In a few weeks time I shall be going on sabbatical from the Greater London Authority for three months, to be a Visiting Scholar at the University of Toronto. I shall be based at the Institute on Municipal Finance and Governance (IMFG) and working also with colleagues at the Innovation Policy Lab. What will I be doing? I shall be looking at how cities are working with universities and other partners to respond to the challenges and opportunities of digital innovation and the use of Open Data. I shall be drawing on my own experience as Director of Economic Development for the Mayor of London, UK, together with research on Toronto, Chicago and New York.
World-wide, city governments are playing a larger role both in supporting economic development and in responding to citizen demands. Rapid developments in digital innovation and in the availability of large-scale data sets (‘Big Data’) create opportunities both for new economic activities and jobs, and also new and cheaper ways of delivering city services. It also holds out the possibility for new ways of government to engage with citizens, although at the same time raising concerns about data privacy.
From this, a number of policy issues arise, including:
- How can the use and release of city and other government data act as a driver for innovation, economic growth, and ultimately jobs and economic opportunity in the city?
- How can data be used to improve transparency and accountability of Government to citizens, and promote civic engagement? For example, the Mayor of London’s Smart London Plan has a key goal of putting Londoners at the core of the smart city agenda. In addition, how can citizen concerns over data privacy be addressed?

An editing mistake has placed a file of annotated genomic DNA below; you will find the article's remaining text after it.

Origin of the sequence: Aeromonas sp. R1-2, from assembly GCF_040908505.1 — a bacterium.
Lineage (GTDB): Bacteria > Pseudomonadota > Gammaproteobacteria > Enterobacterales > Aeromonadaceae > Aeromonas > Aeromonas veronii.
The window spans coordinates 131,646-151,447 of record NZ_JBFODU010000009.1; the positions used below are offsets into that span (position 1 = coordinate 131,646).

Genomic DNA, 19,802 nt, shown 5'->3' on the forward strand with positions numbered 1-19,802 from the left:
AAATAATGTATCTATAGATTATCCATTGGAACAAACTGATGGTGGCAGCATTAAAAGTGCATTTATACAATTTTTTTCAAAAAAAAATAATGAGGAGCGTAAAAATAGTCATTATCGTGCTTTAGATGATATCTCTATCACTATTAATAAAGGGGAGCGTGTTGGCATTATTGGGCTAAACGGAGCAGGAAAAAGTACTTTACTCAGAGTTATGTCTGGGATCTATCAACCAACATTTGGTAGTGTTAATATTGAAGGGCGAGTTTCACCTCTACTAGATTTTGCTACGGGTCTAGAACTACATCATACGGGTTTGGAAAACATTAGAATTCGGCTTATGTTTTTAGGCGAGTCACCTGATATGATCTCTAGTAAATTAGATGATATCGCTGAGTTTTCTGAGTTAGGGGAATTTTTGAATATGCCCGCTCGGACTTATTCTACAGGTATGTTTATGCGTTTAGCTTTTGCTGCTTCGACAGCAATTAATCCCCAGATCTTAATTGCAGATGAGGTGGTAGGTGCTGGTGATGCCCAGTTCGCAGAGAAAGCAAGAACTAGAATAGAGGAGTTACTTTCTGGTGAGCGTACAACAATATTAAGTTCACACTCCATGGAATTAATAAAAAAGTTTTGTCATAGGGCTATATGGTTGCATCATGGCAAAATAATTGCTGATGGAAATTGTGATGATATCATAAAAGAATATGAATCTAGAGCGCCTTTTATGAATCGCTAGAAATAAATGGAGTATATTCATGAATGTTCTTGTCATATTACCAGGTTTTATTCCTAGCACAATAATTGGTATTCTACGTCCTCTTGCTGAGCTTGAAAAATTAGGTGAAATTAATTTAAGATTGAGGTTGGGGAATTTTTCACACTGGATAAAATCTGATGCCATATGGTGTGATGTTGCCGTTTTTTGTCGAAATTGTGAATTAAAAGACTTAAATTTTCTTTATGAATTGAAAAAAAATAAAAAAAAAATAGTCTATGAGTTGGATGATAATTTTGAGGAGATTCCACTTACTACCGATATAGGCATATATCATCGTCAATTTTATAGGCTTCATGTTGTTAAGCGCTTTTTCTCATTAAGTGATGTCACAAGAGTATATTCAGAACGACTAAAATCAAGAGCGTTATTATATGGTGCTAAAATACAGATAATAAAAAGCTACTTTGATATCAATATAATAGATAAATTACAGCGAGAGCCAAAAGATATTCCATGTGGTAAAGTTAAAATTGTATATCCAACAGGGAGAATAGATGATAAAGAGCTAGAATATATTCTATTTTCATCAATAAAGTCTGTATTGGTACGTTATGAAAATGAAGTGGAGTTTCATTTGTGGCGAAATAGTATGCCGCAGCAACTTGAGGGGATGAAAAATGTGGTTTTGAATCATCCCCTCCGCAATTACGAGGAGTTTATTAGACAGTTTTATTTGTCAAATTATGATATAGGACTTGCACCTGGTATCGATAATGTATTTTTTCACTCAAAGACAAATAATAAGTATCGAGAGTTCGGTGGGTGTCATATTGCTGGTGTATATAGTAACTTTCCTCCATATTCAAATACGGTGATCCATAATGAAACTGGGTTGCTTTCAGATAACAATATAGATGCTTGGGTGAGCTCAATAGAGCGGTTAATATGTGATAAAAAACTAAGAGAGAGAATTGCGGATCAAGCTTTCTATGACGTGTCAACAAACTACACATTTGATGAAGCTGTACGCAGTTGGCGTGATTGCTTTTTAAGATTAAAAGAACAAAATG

- How can city governments move towards more digitally-enabled services, using digital technology both to improve services and to drive down the cost of delivering services? This latter point is particularly important in an era of constrained public spending and ever-rising consumer expectations. Related to this, what innovations in the structure of city government might be needed to progress this agenda?
In practice, city officials and city politicians are often faced with a plethora of platforms, products and solutions from which they need to determine which initiatives and innovations are relevant to maintaining and enhancing a globally competitive business environment, and/or to improving the management and delivery of city services and potentially make a real difference to how citizens experience the city. A key part of this has been the emergence of ‘Big Data’ as an urban driver, by which term I understand to mean not only (i) the availability of large scale data sets, but also (ii) the tools to interpret and use data in new and more accessible ways (eg city visualisation); (iii) the development of urban eco-systems of designers, developers, users and marketers which provide rapid real-time feedback; and (iv) the potentialities (often ill-defined but nevertheless real) opened up by the near-ubiquity and inter-connectivity of digitised information in homes, workplaces, energy and transit systems, universities, etc (the ‘Internet of Things’).
This project would look at how the city of Toronto is responding to this new agenda by way of a comparison and contrast with London and New York City. In London, the Mayor has set up the Smart London Board, which brings together world-leading academics, businesses and users to advise on how to take forward this agenda. Additionally, we have developed and are further investing in the “Datastore” at the Greater London Authority which has led the way for the UK public sector in releasing large data-sets and encouraging and supporting the developer community to develop tools for the exploitation of this resource. In New York City, there are major initiatives such as the Centre for Urban Science and Progress in Brooklyn, as well as the wider Applied Sciences NYU project.
This research also relates to a wider story about innovation and cities. To what extent do these current developments in digital technologies represent a genuine innovation in economic development, how will they relate to the existing economic base in different cities, and what impact will they have on economic growth and job generation both in cities and in nations?
It will be a great opportunity to research and reflect on these issues in the context of another major world city which has many similarities to (as well as differences from) London.